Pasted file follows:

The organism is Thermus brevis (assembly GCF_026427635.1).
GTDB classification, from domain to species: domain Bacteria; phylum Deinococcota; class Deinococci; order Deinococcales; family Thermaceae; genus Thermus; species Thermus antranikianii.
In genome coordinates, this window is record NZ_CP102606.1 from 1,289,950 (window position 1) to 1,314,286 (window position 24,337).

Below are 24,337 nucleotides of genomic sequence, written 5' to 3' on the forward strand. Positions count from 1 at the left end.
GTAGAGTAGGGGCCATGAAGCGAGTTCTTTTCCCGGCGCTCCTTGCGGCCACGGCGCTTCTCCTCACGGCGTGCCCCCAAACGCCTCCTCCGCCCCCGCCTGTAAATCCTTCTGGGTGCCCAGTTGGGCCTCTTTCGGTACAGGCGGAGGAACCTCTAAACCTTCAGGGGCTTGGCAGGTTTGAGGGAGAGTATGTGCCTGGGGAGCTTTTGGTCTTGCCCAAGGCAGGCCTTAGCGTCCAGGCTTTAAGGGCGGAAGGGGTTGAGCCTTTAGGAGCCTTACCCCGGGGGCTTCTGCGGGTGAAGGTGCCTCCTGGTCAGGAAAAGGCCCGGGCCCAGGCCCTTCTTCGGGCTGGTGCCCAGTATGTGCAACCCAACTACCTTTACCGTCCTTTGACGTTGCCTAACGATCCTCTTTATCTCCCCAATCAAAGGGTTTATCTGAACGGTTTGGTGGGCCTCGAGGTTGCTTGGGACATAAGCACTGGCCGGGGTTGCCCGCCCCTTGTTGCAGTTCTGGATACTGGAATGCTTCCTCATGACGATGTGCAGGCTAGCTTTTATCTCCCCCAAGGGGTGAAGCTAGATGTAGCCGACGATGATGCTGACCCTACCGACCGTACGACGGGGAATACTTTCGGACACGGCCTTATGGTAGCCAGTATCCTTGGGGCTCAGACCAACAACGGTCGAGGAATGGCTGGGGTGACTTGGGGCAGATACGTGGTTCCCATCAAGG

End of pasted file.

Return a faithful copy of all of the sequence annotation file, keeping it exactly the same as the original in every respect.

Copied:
The organism is Thermus brevis (assembly GCF_026427635.1).
GTDB classification, from domain to species: domain Bacteria; phylum Deinococcota; class Deinococci; order Deinococcales; family Thermaceae; genus Thermus; species Thermus antranikianii.
In genome coordinates, this window is record NZ_CP102606.1 from 1,289,950 (window position 1) to 1,314,286 (window position 24,337).

Below are 24,337 nucleotides of genomic sequence, written 5' to 3' on the forward strand. Positions count from 1 at the left end.
GTAGAGTAGGGGCCATGAAGCGAGTTCTTTTCCCGGCGCTCCTTGCGGCCACGGCGCTTCTCCTCACGGCGTGCCCCCAAACGCCTCCTCCGCCCCCGCCTGTAAATCCTTCTGGGTGCCCAGTTGGGCCTCTTTCGGTACAGGCGGAGGAACCTCTAAACCTTCAGGGGCTTGGCAGGTTTGAGGGAGAGTATGTGCCTGGGGAGCTTTTGGTCTTGCCCAAGGCAGGCCTTAGCGTCCAGGCTTTAAGGGCGGAAGGGGTTGAGCCTTTAGGAGCCTTACCCCGGGGGCTTCTGCGGGTGAAGGTGCCTCCTGGTCAGGAAAAGGCCCGGGCCCAGGCCCTTCTTCGGGCTGGTGCCCAGTATGTGCAACCCAACTACCTTTACCGTCCTTTGACGTTGCCTAACGATCCTCTTTATCTCCCCAATCAAAGGGTTTATCTGAACGGTTTGGTGGGCCTCGAGGTTGCTTGGGACATAAGCACTGGCCGGGGTTGCCCGCCCCTTGTTGCAGTTCTGGATACTGGAATGCTTCCTCATGACGATGTGCAGGCTAGCTTTTATCTCCCCCAAGGGGTGAAGCTAGATGTAGCCGACGATGATGCTGACCCTACCGACCGTACGACGGGGAATACTTTCGGACACGGCCTTATGGTAGCCAGTATCCTTGGGGCTCAGACCAACAACGGTCGAGGAATGGCTGGGGTGACTTGGGGCAGATACGTGGTTCCCATCAAGG